International travel is a thrilling, eye-opening experience. But before you head to the far corners of the globe, do yourself a favor and make sure you’re prepared – it can make or break your trip. Here are seven items to check off your to-do list before you go.
Do a little research
If the U.S. government has posted a travel warning or travel alert about your destination, proceed carefully. The former means that long-term issues have made it a risky place to visit, and the latter means short-term problems have made it dangerous for travelers. Either way, take note – a trip there may not be covered under your traveler’s insurance.
Get your paperwork in order
If you get the green light on your destination, proceed to your paperwork. Make sure your passport isn’t expired (and if it is, you’ll need about six weeks to get a new one unless you’re springing for expedited service). Check the State Department’s website for information about your destination to see whether you’ll need a visa. You’ll also get a rundown on medical info, crime rates, entry and exit requirements, local embassies and consulates, and other details that you should know before you go. If you’re planning on driving in your destination country, you’ll need to find out if an international driver’s license is necessary.
Research travel vaccinations and prescriptions
Exotic locales are awesome, but yellow fever? Not so much. Protect your health when you travel internationally with a quick visit to your local travel clinic. You can also check out the Centers for Disease Control and Prevention site for specific information (things like health risks related to local water and cuisine and non-prescription items to toss in your luggage) as well as vaccine requirements. Give yourself lots of time – you’ll want to get vaccinated at least six weeks before you travel.
If you’re bringing prescription medications, double check that they aren’t illegal in your destination country (the US State Department has your back there). Pack your medicines in their prescription bottles in your carry-on, and bring enough for your entire trip. You don’t want to run short while you’re away. Bring a letter from your doctor if you need syringes (and don’t forget to declare them).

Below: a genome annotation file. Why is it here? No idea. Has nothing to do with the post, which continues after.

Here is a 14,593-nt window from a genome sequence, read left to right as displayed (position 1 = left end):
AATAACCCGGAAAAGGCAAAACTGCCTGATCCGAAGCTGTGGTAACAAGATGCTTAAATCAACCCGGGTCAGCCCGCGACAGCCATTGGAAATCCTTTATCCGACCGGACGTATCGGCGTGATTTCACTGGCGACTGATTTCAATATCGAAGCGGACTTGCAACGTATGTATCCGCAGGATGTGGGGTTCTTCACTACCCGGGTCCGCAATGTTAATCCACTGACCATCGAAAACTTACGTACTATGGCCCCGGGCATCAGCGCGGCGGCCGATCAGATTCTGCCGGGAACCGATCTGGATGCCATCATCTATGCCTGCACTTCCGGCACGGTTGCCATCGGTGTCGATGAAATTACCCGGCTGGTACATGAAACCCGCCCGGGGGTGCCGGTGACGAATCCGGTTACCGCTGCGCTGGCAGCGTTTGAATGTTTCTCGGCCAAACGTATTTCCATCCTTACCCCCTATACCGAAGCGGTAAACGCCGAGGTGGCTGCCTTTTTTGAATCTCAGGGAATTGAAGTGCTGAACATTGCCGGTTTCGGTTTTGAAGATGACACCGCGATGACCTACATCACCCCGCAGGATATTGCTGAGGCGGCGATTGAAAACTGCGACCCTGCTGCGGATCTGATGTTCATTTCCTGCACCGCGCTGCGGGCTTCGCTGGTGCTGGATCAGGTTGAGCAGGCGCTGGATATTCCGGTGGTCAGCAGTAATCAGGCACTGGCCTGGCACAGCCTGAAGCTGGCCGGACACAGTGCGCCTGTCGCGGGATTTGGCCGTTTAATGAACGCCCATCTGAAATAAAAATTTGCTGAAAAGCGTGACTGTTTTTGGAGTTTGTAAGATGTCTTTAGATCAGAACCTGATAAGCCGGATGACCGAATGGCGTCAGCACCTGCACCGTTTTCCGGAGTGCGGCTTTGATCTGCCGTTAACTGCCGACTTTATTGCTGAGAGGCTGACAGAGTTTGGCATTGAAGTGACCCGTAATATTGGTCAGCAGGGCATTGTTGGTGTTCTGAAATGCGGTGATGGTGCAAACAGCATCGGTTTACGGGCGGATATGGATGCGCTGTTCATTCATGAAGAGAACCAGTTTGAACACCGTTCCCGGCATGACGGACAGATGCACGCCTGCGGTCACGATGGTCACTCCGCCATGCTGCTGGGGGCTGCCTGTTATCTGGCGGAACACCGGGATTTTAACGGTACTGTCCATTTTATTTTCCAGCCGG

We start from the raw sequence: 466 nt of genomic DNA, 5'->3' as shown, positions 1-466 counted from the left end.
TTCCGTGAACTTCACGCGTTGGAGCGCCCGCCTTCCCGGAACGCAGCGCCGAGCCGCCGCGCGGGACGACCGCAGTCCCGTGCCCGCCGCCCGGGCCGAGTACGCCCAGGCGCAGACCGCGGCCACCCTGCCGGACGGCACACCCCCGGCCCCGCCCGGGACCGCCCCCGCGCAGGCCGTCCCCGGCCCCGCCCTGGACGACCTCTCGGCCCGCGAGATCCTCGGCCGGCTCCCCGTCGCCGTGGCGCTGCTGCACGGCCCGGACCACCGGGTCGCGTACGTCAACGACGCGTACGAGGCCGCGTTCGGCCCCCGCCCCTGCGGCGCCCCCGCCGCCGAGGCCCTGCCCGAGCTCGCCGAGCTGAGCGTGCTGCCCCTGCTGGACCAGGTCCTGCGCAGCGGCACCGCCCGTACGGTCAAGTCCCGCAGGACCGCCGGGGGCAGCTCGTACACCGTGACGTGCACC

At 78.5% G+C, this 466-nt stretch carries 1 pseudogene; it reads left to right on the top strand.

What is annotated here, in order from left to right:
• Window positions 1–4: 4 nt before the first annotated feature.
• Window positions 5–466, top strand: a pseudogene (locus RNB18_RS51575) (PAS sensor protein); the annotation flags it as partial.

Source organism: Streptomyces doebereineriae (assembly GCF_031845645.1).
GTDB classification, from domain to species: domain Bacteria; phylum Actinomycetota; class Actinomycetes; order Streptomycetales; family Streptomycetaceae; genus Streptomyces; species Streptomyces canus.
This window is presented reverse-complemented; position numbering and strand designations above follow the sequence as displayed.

Prep your credit cards
Bring a few credit cards along, and be sure to contact customer service reps for each of them before your trip. Let them know you’ll be traveling internationally so their use in your destination country isn’t flagged as suspicious. Traveler’s checks aren’t as welcomed as they used to be, so stick with your bank card for ATM withdrawals (and the best exchange rates, too). And here’s a hot tip – memorize your PIN by hand. The keypad in another country may be hard to understand.
Insurance is your friend
Your state-side health insurance may not cover you off American soil. It might be prudent to spring for medical evacuation and emergency medical insurance if you’re heading somewhere dodgy. And consider travel insurance if you’re putting down a lot of money upfront or booking things months in advance.
Skip the valuables, pare down your wallet or purse to the essentials and bring spare glasses or contact lenses if you wear them. Baggage tags with your name, address and telephone number are wise, and Transportation Security Administration approved locks can also come in handy. Just double-check that you can send locked bags on flights within your destination country.
Be aware of expectations and etiquette when you travel internationally. Skip the tank tops if you’re heading somewhere conservative, brush up on tipping, and practice a few easy phrases in the native tongue.